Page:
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Together we’re going to take a journey through Linux and give you the knowledge you need to be a power user, but first we must ask the question, what is Linux? Well, confusingly it depends on who you ask. In order to get an idea of what Linux is we’ve gotta go back in time. In the early 1980’s Richard Stallman, then working in the AI lab at MIT, started the GNU project with the goal of creating an entirely free and open Unix-like operating system. This all started when the lab got a new printer, but the license restricted his ability to modify the code. He had hacked earlier printers to electronically send messages to users who printed items when the printing was complete, as well as notifying other users when the printer was free to use. By the early 1990’s there was almost enough GNU software to create an entire operating system, however their kernel, the GNU Hurd, was not yet complete. Meanwhile, in the early 1990’s Linus Torvalds set out on a hobby project to develop Unix-like colonel known as Linux, and used GNU software such as GNU’s “C” compiler to do it. While a kernel on its own was useless, he ended up including GNU software with the kernel tree to release an operating system. Later, Richard Stallman’s free software foundation sponsored the group Debian to release a GNU/Linux distribution that was completely open for people to use and contribute to. Debian over the years grew from a small group of Free Software Foundation hackers, to the enormous community that is today. Due to its popularity, Debian has become the base of countless Linux distributions. Because of how open the software is, anybody to read the source code, modify it, and then redistribute it. Because of this, this is what we have now, it’s kind of a mess. There are so many Linux distributions that a common problem for beginners is what Linux distribution should I use. While there are a few distros out there that actually include its own software, one of the biggest problems in Linux is how many distros there are and the fact that a lot of them are the same distribution with new wallpapers, and icons, and everything else is the same. Ubuntu was started in the early 2000’s and is owned and distributed by Canonical. The base of Ubuntu is Debian, and Ubuntu has become so popular that it has in turn been forked countless times. Forking is a process which the operating system is used as the base of a new distribution. Ubuntu includes it’s own desktop environment called Unity, and has recently started distributing phones running a version of Ubuntu. Canonical also contributes bug fixes and other contributions upstream, meaning that they send these changes back to Debian to include in future releases. While Debian releases new versions sporadically, Ubuntu’s aim was to capture the stability of Debian, but released new versions more frequently. As such, Canonical releases two distributions a year, one in April and one in October. The naming convention of Ubuntu is year & month. So, the version we’ll be working with was released in October of 2015 and it’s called Ubuntu 15.10. Every two years in April, a long-term support version is released called LTS, which is officially supported for five years. While releases in between LTS versions are supported for only 9 months, the next LTS release will be in April of 2016. So, to download Ubuntu we’re going to go to Ubuntu.com, and when the page loads we’re going to see in the top navigation that there’s an option that says desktop. Just click on that, this is the version of Ubuntu we’re gonna be working with, and then when you get on the overview page, just click download Ubuntu, the big orange button in the main area. And on this page it’s gonna give us a few versions, so it’s gonna prompt us to download the last LTS release which was released 2014, in April. If you’re gonna be running Ubuntu on a server it makes sense to you long-term support versions because you only need to install a new version like every five years. You can install more frequently because there’s new LTS version every two years, but with a non LTS version there’s only official support and bug fixes for nine months. So, we’re gonna go with one of the nine months cycles here and download the latest stable release which is Ubuntu 15.10, this was released maybe 10-15 days ago. We’re gonna download 64 bit because that’s the processor type we’re running. You can either click the download button to download it directly in the browser, or you can click alternative downloads & torrents to view what other type of other files you can download. Now, if you’re running on a really super fast internet connection it doesn’t really make a difference. The in browser download is probably going to download just as quickly as a torrent, however if you don’t have an incredible internet connection, a torrent download is going to make a lot of sense. It’s going to download a lot quicker than it would in the browser. Now, I’ve already got my version downloaded, it took about 10-15 minutes, because I have really bad at the moment. Next thing we’re gonna do, we’re not going to install to directly onto our hard drives yet. That’s an awful big commitment to make when you you’re not really familiar with the system. So, we’re gonna do is go to VirtualBox.org, and this is a piece of software that allows us to create virtualized machines, virtual machines are a virtual computer if you want to call it that. This allows us to create different virtual machines, set them up differently, as well as star different operating systems on one. So, when you get to VirtualBox.org there’s a gigantic button here that you cannot miss. Click on that and it’s gonna take you to the download page for VirtualBox. Now, it offers different packages dependent on different operating systems. This is going to be for the host machine, and to put that it clearer terms, the computer that I’m in right now that we can see is running Windows 10, that is the host. So, I need to download VirtualBox 5 for Windows hosts, this link right here, click that it’s gonna start the download. Now, I’ve already got mine downloaded. We’re going to need these in the next few videos, so thanks for watching!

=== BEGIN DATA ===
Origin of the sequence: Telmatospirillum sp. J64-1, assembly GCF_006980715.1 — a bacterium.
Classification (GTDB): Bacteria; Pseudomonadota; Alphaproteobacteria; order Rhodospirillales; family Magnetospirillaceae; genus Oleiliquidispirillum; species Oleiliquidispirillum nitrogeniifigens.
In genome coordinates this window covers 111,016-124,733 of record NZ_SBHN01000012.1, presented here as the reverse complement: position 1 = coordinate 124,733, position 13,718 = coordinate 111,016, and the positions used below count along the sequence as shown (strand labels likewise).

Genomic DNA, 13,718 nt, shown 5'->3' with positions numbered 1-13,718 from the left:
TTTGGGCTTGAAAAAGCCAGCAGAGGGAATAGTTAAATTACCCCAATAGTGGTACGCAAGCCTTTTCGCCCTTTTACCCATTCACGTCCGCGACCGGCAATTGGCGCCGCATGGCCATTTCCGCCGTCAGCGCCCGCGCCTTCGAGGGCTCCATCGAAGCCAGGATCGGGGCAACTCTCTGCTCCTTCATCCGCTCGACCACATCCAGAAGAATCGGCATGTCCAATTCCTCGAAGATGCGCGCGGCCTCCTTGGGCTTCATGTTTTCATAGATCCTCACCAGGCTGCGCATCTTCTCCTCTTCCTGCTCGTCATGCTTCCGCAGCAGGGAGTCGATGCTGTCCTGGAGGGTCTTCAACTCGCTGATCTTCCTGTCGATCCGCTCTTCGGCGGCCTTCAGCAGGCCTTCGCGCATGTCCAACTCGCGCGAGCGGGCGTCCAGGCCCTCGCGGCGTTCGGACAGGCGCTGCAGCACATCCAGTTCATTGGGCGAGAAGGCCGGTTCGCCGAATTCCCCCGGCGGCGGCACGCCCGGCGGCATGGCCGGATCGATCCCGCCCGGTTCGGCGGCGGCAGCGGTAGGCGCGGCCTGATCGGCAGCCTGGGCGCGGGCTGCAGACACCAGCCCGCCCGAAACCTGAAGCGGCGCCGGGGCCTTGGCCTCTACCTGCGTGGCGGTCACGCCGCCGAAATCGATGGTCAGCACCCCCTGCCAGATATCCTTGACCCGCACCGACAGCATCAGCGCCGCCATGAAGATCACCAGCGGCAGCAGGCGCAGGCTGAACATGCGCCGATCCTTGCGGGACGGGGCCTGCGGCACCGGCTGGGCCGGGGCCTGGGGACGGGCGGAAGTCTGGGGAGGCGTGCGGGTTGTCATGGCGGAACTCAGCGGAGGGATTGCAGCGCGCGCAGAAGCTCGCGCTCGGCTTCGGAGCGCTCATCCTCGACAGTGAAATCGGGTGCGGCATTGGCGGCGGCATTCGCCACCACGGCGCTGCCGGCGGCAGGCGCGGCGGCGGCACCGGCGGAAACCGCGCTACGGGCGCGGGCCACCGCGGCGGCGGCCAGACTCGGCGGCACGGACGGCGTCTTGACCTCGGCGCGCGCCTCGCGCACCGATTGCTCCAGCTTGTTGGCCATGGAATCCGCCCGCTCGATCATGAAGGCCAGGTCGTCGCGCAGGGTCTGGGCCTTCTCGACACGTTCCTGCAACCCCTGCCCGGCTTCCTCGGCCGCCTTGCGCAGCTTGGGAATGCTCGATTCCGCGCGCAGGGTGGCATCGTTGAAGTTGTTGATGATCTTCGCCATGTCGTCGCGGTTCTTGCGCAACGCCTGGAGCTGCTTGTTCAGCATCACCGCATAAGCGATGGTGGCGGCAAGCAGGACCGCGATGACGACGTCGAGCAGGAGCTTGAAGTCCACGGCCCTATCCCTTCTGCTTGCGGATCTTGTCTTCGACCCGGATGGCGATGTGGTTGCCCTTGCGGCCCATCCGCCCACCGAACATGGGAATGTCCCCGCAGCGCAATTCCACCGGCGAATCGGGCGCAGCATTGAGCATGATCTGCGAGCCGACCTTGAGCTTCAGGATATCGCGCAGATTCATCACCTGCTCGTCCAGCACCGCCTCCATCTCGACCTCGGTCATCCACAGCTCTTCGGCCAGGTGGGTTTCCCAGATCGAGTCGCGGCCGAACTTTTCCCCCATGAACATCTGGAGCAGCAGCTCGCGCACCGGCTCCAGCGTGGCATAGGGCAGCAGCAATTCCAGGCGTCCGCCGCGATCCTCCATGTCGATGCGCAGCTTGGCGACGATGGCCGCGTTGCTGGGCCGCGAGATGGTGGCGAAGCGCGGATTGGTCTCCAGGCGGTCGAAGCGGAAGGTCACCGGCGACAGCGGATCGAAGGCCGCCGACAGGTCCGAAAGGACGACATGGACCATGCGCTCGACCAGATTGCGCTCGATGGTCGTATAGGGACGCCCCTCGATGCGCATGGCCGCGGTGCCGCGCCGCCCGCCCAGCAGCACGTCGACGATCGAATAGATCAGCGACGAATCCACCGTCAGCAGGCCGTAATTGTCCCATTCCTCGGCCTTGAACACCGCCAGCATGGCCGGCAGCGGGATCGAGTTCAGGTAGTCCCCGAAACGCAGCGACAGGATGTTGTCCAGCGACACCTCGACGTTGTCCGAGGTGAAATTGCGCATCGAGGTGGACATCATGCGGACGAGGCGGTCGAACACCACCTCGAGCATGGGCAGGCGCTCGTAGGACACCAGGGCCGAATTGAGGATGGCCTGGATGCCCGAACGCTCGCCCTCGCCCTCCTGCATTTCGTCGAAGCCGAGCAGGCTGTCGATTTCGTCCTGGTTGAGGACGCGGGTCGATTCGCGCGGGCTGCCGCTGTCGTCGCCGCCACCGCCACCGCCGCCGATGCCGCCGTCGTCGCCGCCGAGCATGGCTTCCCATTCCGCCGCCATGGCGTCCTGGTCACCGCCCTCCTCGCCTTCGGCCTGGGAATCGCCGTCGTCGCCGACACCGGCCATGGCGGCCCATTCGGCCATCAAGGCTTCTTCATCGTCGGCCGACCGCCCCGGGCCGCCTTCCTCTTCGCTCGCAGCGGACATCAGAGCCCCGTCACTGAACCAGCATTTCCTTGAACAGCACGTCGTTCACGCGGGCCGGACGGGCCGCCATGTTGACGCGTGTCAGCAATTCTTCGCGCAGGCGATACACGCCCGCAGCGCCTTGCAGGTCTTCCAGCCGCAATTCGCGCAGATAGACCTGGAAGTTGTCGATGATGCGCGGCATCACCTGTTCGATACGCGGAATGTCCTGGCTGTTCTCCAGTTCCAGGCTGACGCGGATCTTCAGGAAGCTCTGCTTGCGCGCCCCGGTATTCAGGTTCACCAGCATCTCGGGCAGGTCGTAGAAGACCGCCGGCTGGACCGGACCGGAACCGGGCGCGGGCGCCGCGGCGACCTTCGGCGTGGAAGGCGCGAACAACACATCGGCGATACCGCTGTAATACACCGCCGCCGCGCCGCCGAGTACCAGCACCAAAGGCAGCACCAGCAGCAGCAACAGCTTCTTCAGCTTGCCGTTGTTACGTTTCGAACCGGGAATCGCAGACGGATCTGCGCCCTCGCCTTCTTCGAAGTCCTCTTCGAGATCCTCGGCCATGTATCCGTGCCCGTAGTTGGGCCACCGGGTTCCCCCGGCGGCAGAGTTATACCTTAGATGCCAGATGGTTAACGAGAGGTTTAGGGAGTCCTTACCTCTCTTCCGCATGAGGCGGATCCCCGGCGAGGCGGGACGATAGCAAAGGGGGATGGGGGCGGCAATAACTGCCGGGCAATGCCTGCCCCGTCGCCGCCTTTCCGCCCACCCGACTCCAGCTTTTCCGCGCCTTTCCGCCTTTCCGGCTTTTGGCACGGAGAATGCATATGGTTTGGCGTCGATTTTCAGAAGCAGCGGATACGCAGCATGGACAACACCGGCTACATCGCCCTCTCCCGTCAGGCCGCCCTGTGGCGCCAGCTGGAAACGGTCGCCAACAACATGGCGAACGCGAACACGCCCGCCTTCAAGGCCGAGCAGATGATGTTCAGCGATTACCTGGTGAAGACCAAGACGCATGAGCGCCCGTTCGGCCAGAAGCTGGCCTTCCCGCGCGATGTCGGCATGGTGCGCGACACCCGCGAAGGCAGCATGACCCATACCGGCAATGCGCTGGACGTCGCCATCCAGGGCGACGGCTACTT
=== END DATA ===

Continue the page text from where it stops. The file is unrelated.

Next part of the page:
7 thoughts on “The Complete Linux Course: Beginner to Power User!”